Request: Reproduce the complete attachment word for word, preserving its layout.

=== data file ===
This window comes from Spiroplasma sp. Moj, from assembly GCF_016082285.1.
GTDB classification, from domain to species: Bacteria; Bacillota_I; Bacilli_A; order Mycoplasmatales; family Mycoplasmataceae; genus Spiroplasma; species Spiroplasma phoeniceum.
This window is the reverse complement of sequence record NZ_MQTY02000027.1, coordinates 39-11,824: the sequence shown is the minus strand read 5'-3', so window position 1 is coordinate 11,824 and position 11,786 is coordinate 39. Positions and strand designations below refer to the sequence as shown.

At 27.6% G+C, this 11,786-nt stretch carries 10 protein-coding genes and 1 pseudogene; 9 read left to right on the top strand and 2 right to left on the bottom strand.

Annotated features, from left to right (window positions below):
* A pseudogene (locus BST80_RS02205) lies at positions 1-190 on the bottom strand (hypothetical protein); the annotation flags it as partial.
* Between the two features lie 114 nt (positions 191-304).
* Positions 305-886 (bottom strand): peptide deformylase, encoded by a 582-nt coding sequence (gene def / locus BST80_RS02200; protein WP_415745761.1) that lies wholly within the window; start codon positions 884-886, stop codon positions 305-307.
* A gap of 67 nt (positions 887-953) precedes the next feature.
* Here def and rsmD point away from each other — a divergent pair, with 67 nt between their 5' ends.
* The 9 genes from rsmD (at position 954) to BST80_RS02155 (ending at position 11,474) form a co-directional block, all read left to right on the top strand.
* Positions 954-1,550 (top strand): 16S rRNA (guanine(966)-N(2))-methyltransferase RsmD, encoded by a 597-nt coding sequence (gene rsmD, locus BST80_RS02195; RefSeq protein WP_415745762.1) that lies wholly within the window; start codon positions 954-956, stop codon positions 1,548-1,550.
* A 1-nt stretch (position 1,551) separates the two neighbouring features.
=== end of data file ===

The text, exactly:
This window comes from Spiroplasma sp. Moj, from assembly GCF_016082285.1.
GTDB classification, from domain to species: Bacteria; Bacillota_I; Bacilli_A; order Mycoplasmatales; family Mycoplasmataceae; genus Spiroplasma; species Spiroplasma phoeniceum.
This window is the reverse complement of sequence record NZ_MQTY02000027.1, coordinates 39-11,824: the sequence shown is the minus strand read 5'-3', so window position 1 is coordinate 11,824 and position 11,786 is coordinate 39. Positions and strand designations below refer to the sequence as shown.

At 27.6% G+C, this 11,786-nt stretch carries 10 protein-coding genes and 1 pseudogene; 9 read left to right on the top strand and 2 right to left on the bottom strand.

Annotated features, from left to right (window positions below):
* A pseudogene (locus BST80_RS02205) lies at positions 1-190 on the bottom strand (hypothetical protein); the annotation flags it as partial.
* Between the two features lie 114 nt (positions 191-304).
* Positions 305-886 (bottom strand): peptide deformylase, encoded by a 582-nt coding sequence (gene def / locus BST80_RS02200; protein WP_415745761.1) that lies wholly within the window; start codon positions 884-886, stop codon positions 305-307.
* A gap of 67 nt (positions 887-953) precedes the next feature.
* Here def and rsmD point away from each other — a divergent pair, with 67 nt between their 5' ends.
* The 9 genes from rsmD (at position 954) to BST80_RS02155 (ending at position 11,474) form a co-directional block, all read left to right on the top strand.
* Positions 954-1,550 (top strand): 16S rRNA (guanine(966)-N(2))-methyltransferase RsmD, encoded by a 597-nt coding sequence (gene rsmD, locus BST80_RS02195; RefSeq protein WP_415745762.1) that lies wholly within the window; start codon positions 954-956, stop codon positions 1,548-1,550.
* A 1-nt stretch (position 1,551) separates the two neighbouring features.